I have a new blog in the can that is typically philosophic about my last day in chemo. I realized that a vast majority of folks just want an update. If you’re almost as old as I am you may remember Sgt. Joe Friday and Dragnet; “Just the facts please” so here they are:
My last day of chemo today came off without a hitch. There are a lot of other moving parts to my treatment so I didn’t feel like doing a metaphorical happy dance in the end zone, but I do feel good about completing this phase of treatment – both in terms of my confidence in killing the stubborn, aggressive, microscopic, bastard, mutated lymphoma cells and bringing me back to full health.
My primary oncologist, Dr. Bill Martin, feels good about how my body is responding and how the treatment is going in general. My blood work “counts” are all doing well, which is to say they are low or off but in ways that are to be expected. The bonus is Bill, a mtn. biker, tells me how much my red blood cell counts are down so I can tell whoever I am working-out with – or myself – why I am slow and breathing so hard. It’s nice to have an excuse, especially in Bend which is kind of a Mecca for elite endurance athletes. I did a somewhat tiresome uphill ride here on Monday, solo, and I felt good but tired. Bill told me I did it with the equivalent of 3 liters less blood (what he really means is I am down on oxygen carrying red blood cells by that amount) and I felt better about myself.
Next is my last hospital stay for high dose methotrexate on July 18th, then a month off in which I will traveling, catching up on a backlog of client work, visiting my family in Va. and taking a small respite with Moe at the beach. In early September I begin radiation for what we think will be three weeks, and then I really will be done.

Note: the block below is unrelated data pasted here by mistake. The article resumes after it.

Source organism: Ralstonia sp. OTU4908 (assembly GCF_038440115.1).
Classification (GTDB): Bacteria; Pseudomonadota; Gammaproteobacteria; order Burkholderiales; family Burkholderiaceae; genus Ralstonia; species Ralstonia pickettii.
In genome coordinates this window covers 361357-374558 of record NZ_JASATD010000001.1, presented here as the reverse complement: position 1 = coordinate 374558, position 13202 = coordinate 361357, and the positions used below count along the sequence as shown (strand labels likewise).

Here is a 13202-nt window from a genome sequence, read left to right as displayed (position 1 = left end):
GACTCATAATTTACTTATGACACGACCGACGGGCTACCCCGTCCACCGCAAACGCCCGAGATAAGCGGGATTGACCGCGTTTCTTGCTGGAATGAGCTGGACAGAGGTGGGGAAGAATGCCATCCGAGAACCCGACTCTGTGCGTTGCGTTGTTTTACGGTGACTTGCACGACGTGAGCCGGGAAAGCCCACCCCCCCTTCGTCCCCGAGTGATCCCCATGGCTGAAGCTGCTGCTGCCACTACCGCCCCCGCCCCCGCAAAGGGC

What follows is “monitoring” which includes coming in for periodic blood tests and an occasional scan. Bill is trying to weigh the balance between the harm that the scans do to me which can raise the incidence of other, new cancers, with the desire to stay on top of any new problems, if there are any. Although it could be argued I have not had that many scans – I haven’t compared to a lot of people – it could also be argued that my body doesn’t like radioactivity, etc., and that might have contributed to the mutated cells we are now trying to kill. This cancer comes with less certainty than the first one – I’ll know I am cured if nothing comes back that is lymphoma. That’s it.
I am optimistic but as I have said, I’ll never turn my back on cancer again. 90% of the time I feel positive and good. 10% of the time I fall into anxiety and some despair, wondering how long I have left on the planet and if my time here will be cut short.
So those are the facts, I’ll post the more philosophic (and longer) blog is a day or two. Thanks for caring. It makes a difference to me.